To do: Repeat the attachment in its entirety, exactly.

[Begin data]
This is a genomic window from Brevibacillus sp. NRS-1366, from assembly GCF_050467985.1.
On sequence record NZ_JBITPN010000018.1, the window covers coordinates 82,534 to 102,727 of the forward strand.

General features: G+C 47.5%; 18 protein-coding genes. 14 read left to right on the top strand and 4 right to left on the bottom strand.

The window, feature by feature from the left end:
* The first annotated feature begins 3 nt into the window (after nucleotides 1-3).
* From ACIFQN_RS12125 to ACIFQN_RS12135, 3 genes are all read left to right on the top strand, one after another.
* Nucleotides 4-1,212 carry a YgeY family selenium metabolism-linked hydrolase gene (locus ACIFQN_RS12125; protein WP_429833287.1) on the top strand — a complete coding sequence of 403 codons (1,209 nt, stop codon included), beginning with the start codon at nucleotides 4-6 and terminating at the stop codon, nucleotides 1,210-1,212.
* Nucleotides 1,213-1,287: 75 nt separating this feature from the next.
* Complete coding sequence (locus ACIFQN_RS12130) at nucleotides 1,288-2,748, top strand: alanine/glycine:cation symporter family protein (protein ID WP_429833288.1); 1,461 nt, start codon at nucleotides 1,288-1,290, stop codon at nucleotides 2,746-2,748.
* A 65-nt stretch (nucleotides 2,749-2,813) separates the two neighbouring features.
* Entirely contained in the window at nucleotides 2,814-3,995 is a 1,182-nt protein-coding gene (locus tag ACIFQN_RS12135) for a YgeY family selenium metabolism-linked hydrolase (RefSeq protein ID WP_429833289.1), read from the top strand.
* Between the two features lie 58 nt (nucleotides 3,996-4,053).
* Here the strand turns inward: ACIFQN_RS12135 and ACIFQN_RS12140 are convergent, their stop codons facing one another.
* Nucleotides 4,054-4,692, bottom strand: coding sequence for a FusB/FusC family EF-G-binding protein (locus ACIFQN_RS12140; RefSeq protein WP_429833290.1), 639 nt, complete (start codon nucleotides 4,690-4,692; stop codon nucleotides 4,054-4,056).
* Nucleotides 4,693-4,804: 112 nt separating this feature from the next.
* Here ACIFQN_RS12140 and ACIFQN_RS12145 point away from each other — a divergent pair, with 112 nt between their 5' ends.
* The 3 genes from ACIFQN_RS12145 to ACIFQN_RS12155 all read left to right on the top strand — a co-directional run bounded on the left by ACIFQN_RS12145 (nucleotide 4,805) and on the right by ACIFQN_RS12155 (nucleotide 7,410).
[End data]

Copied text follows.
This is a genomic window from Brevibacillus sp. NRS-1366, from assembly GCF_050467985.1.
On sequence record NZ_JBITPN010000018.1, the window covers coordinates 82,534 to 102,727 of the forward strand.

General features: G+C 47.5%; 18 protein-coding genes. 14 read left to right on the top strand and 4 right to left on the bottom strand.

The window, feature by feature from the left end:
* The first annotated feature begins 3 nt into the window (after nucleotides 1-3).
* From ACIFQN_RS12125 to ACIFQN_RS12135, 3 genes are all read left to right on the top strand, one after another.
* Nucleotides 4-1,212 carry a YgeY family selenium metabolism-linked hydrolase gene (locus ACIFQN_RS12125; protein WP_429833287.1) on the top strand — a complete coding sequence of 403 codons (1,209 nt, stop codon included), beginning with the start codon at nucleotides 4-6 and terminating at the stop codon, nucleotides 1,210-1,212.
* Nucleotides 1,213-1,287: 75 nt separating this feature from the next.
* Complete coding sequence (locus ACIFQN_RS12130) at nucleotides 1,288-2,748, top strand: alanine/glycine:cation symporter family protein (protein ID WP_429833288.1); 1,461 nt, start codon at nucleotides 1,288-1,290, stop codon at nucleotides 2,746-2,748.
* A 65-nt stretch (nucleotides 2,749-2,813) separates the two neighbouring features.
* Entirely contained in the window at nucleotides 2,814-3,995 is a 1,182-nt protein-coding gene (locus tag ACIFQN_RS12135) for a YgeY family selenium metabolism-linked hydrolase (RefSeq protein ID WP_429833289.1), read from the top strand.
* Between the two features lie 58 nt (nucleotides 3,996-4,053).
* Here the strand turns inward: ACIFQN_RS12135 and ACIFQN_RS12140 are convergent, their stop codons facing one another.
* Nucleotides 4,054-4,692, bottom strand: coding sequence for a FusB/FusC family EF-G-binding protein (locus ACIFQN_RS12140; RefSeq protein WP_429833290.1), 639 nt, complete (start codon nucleotides 4,690-4,692; stop codon nucleotides 4,054-4,056).
* Nucleotides 4,693-4,804: 112 nt separating this feature from the next.
* Here ACIFQN_RS12140 and ACIFQN_RS12145 point away from each other — a divergent pair, with 112 nt between their 5' ends.
* The 3 genes from ACIFQN_RS12145 to ACIFQN_RS12155 all read left to right on the top strand — a co-directional run bounded on the left by ACIFQN_RS12145 (nucleotide 4,805) and on the right by ACIFQN_RS12155 (nucleotide 7,410).